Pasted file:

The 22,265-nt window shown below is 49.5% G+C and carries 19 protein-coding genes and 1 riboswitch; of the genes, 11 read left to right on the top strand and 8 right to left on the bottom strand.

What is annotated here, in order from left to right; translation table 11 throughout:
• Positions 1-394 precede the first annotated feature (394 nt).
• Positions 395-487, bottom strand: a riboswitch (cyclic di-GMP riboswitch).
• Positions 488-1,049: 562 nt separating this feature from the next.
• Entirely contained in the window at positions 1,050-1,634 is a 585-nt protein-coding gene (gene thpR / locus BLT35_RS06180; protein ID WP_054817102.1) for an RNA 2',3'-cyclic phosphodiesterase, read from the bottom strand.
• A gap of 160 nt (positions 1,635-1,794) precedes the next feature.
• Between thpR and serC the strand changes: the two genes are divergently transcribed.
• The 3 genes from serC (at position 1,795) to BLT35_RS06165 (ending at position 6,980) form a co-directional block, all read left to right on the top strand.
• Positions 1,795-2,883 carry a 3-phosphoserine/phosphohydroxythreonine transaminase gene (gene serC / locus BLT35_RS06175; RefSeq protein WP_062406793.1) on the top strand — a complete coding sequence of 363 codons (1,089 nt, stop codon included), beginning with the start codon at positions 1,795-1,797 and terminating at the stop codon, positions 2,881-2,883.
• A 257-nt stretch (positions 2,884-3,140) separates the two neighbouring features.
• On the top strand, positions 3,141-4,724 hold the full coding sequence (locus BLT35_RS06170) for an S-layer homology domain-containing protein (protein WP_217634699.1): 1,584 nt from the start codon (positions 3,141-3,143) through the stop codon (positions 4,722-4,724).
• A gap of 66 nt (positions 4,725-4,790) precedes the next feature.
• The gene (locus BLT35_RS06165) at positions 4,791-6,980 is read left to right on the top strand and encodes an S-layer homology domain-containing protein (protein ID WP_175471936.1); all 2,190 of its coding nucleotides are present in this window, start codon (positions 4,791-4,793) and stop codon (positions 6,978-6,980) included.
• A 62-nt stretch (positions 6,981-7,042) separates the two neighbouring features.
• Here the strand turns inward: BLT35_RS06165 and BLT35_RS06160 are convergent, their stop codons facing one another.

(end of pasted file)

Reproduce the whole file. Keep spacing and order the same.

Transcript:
The 22,265-nt window shown below is 49.5% G+C and carries 19 protein-coding genes and 1 riboswitch; of the genes, 11 read left to right on the top strand and 8 right to left on the bottom strand.

What is annotated here, in order from left to right; translation table 11 throughout:
• Positions 1-394 precede the first annotated feature (394 nt).
• Positions 395-487, bottom strand: a riboswitch (cyclic di-GMP riboswitch).
• Positions 488-1,049: 562 nt separating this feature from the next.
• Entirely contained in the window at positions 1,050-1,634 is a 585-nt protein-coding gene (gene thpR / locus BLT35_RS06180; protein ID WP_054817102.1) for an RNA 2',3'-cyclic phosphodiesterase, read from the bottom strand.
• A gap of 160 nt (positions 1,635-1,794) precedes the next feature.
• Between thpR and serC the strand changes: the two genes are divergently transcribed.
• The 3 genes from serC (at position 1,795) to BLT35_RS06165 (ending at position 6,980) form a co-directional block, all read left to right on the top strand.
• Positions 1,795-2,883 carry a 3-phosphoserine/phosphohydroxythreonine transaminase gene (gene serC / locus BLT35_RS06175; RefSeq protein WP_062406793.1) on the top strand — a complete coding sequence of 363 codons (1,089 nt, stop codon included), beginning with the start codon at positions 1,795-1,797 and terminating at the stop codon, positions 2,881-2,883.
• A 257-nt stretch (positions 2,884-3,140) separates the two neighbouring features.
• On the top strand, positions 3,141-4,724 hold the full coding sequence (locus BLT35_RS06170) for an S-layer homology domain-containing protein (protein WP_217634699.1): 1,584 nt from the start codon (positions 3,141-3,143) through the stop codon (positions 4,722-4,724).
• A gap of 66 nt (positions 4,725-4,790) precedes the next feature.
• The gene (locus BLT35_RS06165) at positions 4,791-6,980 is read left to right on the top strand and encodes an S-layer homology domain-containing protein (protein ID WP_175471936.1); all 2,190 of its coding nucleotides are present in this window, start codon (positions 4,791-4,793) and stop codon (positions 6,978-6,980) included.
• A 62-nt stretch (positions 6,981-7,042) separates the two neighbouring features.
• Here the strand turns inward: BLT35_RS06165 and BLT35_RS06160 are convergent, their stop codons facing one another.